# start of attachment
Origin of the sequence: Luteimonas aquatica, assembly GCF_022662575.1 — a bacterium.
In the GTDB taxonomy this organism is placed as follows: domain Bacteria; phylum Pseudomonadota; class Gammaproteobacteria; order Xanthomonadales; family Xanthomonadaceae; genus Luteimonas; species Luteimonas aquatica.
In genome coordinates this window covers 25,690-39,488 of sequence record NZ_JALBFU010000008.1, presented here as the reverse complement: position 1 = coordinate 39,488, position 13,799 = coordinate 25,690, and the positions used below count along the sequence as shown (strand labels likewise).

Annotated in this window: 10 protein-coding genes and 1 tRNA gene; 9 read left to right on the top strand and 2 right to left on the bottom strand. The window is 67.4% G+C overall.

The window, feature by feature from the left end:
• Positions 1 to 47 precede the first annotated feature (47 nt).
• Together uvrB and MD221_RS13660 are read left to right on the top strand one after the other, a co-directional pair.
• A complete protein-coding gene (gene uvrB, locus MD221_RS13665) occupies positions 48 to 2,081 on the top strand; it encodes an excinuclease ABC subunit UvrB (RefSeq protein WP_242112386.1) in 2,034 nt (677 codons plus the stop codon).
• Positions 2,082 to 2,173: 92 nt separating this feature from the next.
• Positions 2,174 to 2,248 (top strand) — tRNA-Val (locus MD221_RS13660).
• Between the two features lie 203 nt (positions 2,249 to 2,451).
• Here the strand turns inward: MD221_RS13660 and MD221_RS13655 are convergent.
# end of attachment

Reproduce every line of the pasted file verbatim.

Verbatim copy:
Origin of the sequence: Luteimonas aquatica, assembly GCF_022662575.1 — a bacterium.
In the GTDB taxonomy this organism is placed as follows: domain Bacteria; phylum Pseudomonadota; class Gammaproteobacteria; order Xanthomonadales; family Xanthomonadaceae; genus Luteimonas; species Luteimonas aquatica.
In genome coordinates this window covers 25,690-39,488 of sequence record NZ_JALBFU010000008.1, presented here as the reverse complement: position 1 = coordinate 39,488, position 13,799 = coordinate 25,690, and the positions used below count along the sequence as shown (strand labels likewise).

Annotated in this window: 10 protein-coding genes and 1 tRNA gene; 9 read left to right on the top strand and 2 right to left on the bottom strand. The window is 67.4% G+C overall.

The window, feature by feature from the left end:
• Positions 1 to 47 precede the first annotated feature (47 nt).
• Together uvrB and MD221_RS13660 are read left to right on the top strand one after the other, a co-directional pair.
• A complete protein-coding gene (gene uvrB, locus MD221_RS13665) occupies positions 48 to 2,081 on the top strand; it encodes an excinuclease ABC subunit UvrB (RefSeq protein WP_242112386.1) in 2,034 nt (677 codons plus the stop codon).
• Positions 2,082 to 2,173: 92 nt separating this feature from the next.
• Positions 2,174 to 2,248 (top strand) — tRNA-Val (locus MD221_RS13660).
• Between the two features lie 203 nt (positions 2,249 to 2,451).
• Here the strand turns inward: MD221_RS13660 and MD221_RS13655 are convergent.